The WHO member countries have agreed on a new preparedness framework for influenza pandemics. Norwegian Foreign Minister Jonas Gahr Støre commented, “This agreement is a victory for WHO and for global health diplomacy. It will strengthen global health security and international solidarity in the event of pandemics.”
The new framework will promote a more effective response and a more equitable distribution of antiviral medicines and vaccines, by giving priority to the countries where a pandemic starts and ensuring that developing countries have better access to medicines and vaccines.
“This is a broad partnership between governments, industry and civil society. Partnerships of this kind are vital for addressing the global health challenges of our time,” said Mr Støre.
The framework needs to be followed up with binding agreements on the exchange of viruses between all key actors (WHO, laboratories and industry). This will increase predictability and transparency in response to pandemics.
“As these cooperation agreements are being drawn up now, it will be possible to implement measures faster and more effectively if a new pandemic breaks out.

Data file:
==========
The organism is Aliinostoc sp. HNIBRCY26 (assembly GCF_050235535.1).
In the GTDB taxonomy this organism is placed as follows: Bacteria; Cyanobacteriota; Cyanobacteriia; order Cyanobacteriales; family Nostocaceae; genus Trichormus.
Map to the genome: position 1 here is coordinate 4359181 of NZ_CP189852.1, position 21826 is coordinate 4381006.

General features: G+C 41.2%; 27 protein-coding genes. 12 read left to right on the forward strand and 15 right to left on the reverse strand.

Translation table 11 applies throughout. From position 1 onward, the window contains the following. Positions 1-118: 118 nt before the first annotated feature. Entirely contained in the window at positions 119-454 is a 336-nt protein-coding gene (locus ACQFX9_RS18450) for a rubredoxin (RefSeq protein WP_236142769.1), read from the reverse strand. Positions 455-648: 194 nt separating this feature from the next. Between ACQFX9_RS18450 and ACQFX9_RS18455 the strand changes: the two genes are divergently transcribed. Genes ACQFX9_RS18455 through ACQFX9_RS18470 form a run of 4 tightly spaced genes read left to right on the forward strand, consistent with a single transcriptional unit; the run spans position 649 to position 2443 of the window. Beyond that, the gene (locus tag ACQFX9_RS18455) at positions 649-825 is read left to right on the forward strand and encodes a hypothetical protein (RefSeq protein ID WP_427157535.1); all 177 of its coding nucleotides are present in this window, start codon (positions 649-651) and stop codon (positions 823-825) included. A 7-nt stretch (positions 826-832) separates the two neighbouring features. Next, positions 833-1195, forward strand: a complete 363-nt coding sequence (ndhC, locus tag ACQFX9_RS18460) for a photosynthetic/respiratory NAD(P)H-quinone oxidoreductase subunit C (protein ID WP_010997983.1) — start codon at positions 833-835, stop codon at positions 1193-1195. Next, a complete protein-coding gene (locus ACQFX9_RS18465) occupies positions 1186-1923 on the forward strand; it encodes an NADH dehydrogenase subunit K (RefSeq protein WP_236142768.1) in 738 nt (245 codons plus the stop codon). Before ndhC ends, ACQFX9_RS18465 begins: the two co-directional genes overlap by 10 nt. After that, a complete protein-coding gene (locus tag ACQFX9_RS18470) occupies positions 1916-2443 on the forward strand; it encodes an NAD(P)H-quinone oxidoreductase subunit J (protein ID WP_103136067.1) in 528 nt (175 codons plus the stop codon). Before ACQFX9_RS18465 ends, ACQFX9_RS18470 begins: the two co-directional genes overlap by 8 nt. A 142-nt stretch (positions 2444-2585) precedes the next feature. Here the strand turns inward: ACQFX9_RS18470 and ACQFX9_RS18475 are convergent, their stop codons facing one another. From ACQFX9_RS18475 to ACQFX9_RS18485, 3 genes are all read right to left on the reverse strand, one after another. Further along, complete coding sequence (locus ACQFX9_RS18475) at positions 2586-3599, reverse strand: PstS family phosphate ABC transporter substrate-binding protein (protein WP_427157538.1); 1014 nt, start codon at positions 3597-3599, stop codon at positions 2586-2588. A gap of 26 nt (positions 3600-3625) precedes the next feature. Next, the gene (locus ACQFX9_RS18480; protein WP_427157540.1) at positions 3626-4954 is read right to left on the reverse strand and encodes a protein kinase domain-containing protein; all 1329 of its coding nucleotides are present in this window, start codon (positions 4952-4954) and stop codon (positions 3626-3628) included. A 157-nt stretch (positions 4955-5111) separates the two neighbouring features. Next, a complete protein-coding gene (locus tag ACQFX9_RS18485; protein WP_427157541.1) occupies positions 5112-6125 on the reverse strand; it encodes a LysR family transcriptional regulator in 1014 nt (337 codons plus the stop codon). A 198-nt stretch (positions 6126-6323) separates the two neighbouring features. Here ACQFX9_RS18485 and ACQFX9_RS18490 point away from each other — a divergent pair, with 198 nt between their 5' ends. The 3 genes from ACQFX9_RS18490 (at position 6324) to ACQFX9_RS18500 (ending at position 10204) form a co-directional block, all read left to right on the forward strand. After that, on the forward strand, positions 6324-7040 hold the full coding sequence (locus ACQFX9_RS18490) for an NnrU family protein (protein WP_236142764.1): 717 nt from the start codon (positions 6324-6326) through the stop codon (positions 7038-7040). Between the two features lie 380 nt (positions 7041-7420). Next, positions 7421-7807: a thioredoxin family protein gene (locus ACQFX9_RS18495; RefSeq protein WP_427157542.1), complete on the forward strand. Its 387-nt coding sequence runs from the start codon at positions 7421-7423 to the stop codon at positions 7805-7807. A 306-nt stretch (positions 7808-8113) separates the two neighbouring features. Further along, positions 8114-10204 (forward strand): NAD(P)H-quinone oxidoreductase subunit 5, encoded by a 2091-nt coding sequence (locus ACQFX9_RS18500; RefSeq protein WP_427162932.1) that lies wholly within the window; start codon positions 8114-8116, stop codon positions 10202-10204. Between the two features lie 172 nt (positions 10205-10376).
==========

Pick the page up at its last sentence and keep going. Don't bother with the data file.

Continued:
“The new WHO framework will ensure that information about viruses and the spread of disease will be available internationally. This is vital in order to ensure an effective global response. The risk posed by diseases like avian influenza (H5N1), which have a high death rate, highlights the importance of putting this framework into place,” said Mr Støre.
According to plan, the framework will be formally adopted at the World Health Assembly in May this year. Norway has given high priority to this work. Mexico and Norway have led the negotiations in a joint chairmanship between our Ambassadors to the UN in Geneva, Juan José Gomez-Camacho and Bente Angell-Hansen.